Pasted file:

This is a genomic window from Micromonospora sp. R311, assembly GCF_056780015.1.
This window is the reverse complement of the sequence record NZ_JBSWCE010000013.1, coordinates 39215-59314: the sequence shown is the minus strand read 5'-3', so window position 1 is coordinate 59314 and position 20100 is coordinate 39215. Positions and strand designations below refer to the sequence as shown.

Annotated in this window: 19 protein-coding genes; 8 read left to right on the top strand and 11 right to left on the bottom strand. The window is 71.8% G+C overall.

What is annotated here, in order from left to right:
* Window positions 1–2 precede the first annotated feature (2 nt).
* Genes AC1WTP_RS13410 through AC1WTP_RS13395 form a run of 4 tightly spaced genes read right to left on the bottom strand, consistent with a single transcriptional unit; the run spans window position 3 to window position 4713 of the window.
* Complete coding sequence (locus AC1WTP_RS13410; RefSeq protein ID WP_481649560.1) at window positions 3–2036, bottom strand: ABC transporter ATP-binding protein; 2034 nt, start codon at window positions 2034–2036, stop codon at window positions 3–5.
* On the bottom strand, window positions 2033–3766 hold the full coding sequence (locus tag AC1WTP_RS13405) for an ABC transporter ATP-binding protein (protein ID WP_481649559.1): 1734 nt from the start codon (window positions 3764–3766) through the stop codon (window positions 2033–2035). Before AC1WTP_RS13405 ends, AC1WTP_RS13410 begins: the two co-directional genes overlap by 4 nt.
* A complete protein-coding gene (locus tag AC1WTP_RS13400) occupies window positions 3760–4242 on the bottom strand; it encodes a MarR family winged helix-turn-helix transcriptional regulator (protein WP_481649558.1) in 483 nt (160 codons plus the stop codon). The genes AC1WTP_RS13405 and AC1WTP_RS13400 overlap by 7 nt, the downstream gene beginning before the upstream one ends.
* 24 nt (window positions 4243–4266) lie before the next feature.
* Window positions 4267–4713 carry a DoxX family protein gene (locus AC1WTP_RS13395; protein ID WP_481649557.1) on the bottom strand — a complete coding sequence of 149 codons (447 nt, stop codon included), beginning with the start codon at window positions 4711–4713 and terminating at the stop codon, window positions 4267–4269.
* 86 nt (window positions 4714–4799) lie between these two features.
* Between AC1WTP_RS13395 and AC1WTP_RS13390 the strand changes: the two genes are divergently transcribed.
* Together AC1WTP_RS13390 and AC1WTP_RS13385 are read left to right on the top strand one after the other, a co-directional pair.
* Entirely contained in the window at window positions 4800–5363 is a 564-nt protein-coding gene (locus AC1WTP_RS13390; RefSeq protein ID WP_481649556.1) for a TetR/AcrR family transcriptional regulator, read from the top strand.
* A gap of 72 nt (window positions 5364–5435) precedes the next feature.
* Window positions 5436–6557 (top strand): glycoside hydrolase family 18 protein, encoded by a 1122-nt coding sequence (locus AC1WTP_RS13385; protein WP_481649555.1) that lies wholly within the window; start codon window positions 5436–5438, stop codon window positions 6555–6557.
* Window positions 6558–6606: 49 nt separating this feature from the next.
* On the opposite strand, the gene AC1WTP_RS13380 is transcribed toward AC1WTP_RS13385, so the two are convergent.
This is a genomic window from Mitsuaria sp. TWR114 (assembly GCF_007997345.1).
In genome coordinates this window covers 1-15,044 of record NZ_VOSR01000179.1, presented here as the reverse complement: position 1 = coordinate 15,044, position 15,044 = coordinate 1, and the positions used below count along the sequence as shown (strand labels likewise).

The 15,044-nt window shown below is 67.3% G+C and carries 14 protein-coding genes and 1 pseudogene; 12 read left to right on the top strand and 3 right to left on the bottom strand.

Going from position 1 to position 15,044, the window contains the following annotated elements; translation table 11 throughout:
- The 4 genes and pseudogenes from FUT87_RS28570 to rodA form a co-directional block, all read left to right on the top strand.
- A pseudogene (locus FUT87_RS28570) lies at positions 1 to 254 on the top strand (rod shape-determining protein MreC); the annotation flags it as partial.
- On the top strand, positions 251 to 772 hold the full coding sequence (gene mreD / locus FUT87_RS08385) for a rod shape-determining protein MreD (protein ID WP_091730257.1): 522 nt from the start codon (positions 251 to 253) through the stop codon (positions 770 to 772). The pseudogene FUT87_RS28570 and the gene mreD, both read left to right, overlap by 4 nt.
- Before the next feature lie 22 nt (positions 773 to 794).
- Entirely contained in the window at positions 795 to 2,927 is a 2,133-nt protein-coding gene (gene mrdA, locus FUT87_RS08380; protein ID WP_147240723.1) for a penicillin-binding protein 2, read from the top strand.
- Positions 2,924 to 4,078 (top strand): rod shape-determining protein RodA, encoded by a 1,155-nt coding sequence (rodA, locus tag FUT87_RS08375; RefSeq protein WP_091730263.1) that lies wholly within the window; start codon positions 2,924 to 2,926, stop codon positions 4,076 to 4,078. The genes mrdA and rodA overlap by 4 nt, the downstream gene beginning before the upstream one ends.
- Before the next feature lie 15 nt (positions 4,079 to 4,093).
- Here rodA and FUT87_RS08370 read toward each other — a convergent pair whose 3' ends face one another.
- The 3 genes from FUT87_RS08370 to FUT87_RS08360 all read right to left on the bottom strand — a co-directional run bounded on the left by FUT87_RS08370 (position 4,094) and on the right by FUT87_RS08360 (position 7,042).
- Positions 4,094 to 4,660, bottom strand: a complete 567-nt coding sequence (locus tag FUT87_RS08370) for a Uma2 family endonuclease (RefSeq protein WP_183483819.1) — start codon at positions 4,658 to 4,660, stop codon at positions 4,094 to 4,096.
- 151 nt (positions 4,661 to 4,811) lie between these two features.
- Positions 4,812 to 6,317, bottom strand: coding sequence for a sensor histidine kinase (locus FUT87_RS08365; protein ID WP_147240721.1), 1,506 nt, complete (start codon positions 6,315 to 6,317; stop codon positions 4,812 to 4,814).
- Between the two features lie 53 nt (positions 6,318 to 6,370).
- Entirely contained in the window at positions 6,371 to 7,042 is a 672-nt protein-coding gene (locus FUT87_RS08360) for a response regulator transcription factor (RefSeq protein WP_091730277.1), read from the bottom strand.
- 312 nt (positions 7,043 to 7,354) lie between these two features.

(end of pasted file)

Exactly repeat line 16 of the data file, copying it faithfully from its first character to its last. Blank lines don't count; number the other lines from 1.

* A gap of 72 nt (window positions 5364–5435) precedes the next feature.